OnePlus Nord - Review/Design/look/Price/Specification/Performance/Battery/Camera/Conclusion/

OnePlus Nord

OnePlus Nord Review

     It's been a few days since OnePlus officially launched the Nord, and it fits into today's mid-tier smartphone segment. The OnePlus Nord starts at Rs. 24,999 for the 64GB Amazon-exclusive version, but it only goes on sale in September. If you don't want to wait, you have the option of high-priced variants that will be available from August 4. The good news is that there is no difference of Rs 30,000 in the top-end variants, and this is what we will test today.

OnePlus Nord comes at a very suitable time of Rs 27,999. Given the current global economic downturn due to the epidemic, it makes sense to me that consumers should be more cautious about splurging on new phones. Budget or mid-range phones that offer some major level of features are really the need of the hour. Secondly, at the time of this review, the OnePlus Nord is the only 5G-ready smartphone priced below Rs 30,000. I think these factors together put the OnePlus Nord in a very profitable position.

So does Nord deserve the publicity that OnePlus is producing for it? Can it really provide the same usage experience as its more expensive siblings? let's find out.

Design, Display and Look

I have spoken at length about the design of the OnePlus Nord in my first impressions, and after using it for a long period, not much has changed. OnePlus has deliberately used a different design on the Nord, to differentiate it from the OnePlus 8 at Rs 39,999 (review) and the OnePlus 8 Pro at Rs 54,999 (review). I'm guessing that the way Apple designed the iPhone SE (Review) won't revive the old-fashioned way, which wouldn't have gone down well with the Android crowd.

Some aspects of the design of the OnePlus Nord have some similarities with the phones of Oppo and Realme, and I'm not surprised that they are all part of the same family. It is still recognizable as a modern OnePlus phone, as it has a similar layout for the alert slider, buttons and ports, and no lens jack.

The build quality is very good for phones with polycarbonate bodies. There is Gorilla Glass 5 on the front and back, which assures. I quite like the color of blue marble on the Nord unit, which I am using, as it looks fresh. There is also a more subdued gray onyx color.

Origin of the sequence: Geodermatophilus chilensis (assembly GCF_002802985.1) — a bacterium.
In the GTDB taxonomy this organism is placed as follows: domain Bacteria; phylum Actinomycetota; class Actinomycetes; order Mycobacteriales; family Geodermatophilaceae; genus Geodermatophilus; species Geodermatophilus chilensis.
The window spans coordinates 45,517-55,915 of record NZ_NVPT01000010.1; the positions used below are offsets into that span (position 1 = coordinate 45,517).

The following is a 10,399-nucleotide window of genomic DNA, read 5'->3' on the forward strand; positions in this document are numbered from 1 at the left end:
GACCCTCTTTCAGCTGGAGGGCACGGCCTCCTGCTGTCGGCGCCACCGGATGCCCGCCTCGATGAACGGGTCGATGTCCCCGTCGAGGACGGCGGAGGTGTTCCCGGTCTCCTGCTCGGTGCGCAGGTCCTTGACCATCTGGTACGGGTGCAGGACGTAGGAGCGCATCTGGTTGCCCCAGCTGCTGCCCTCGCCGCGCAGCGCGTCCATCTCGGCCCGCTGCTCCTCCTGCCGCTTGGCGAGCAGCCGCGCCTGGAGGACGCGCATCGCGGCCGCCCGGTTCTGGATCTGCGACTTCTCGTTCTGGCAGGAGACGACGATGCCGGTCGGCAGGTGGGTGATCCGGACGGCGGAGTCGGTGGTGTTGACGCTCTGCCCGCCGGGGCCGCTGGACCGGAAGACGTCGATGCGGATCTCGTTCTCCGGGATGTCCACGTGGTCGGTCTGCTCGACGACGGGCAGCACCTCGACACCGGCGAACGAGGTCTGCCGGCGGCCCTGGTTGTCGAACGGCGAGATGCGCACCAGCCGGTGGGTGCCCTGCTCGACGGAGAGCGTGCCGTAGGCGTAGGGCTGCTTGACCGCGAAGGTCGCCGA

There is no option to expand internal storage on the OnePlus Nord, as the SIM tray only supports two nano-SIM cards. This should not be a problem on the 128GB and 256GB variants, but those purchasing the 64GB variant may lack storage after a year or so depending on usage. If you sign up for its Red Cable Club then OnePlus offers 50GB of free cloud storage for a year.

OnePlus smartphones are known for their AMOLED displays and I am happy to see that this is not compromised by the low-priced OnePlus Nord. The edges of the display are not curved like they are on the OnePlus 8, but there is a cutout for two selfie cameras instead of one. The screen is 6.44 inches, and has a full-HD + resolution (1080x2400) with a 90Hz refresh rate. If necessary, you also get the usual options to tweak the colors and tie the camera hole to the black bar.

Unlike the OnePlus 8 and 8 Pro, the OnePlus Nord's display has no color accuracy certificate, but it does support HDR 10+. It is a nice looking panel overall, with dark black and perforated colors. There is a slight change in color tone on the white background, which I noticed initially and it did not go away even after a few updates. Nevertheless, you have to be a real astral observer to notice it.

The OnePlus Nord ships with the usual set of accessories that we expect from the OnePlus phones. There is a silicone bumper case, a Type-C cable, a fast charger, and of course, stickers.


OnePlus Nord is one of the first few phones to be launched in India with Qualcomm Snapdragon 765G SoC. This new chip was announced last year with the flagship Snapdragon 865 SoC, but has only just started making its way into phones. The SoC features an integrated Qualcomm X52 5G modem and is built on a 7nm process. It promises better processing capabilities and up to 30 percent faster graphics rendering than the Snapdragon 730G.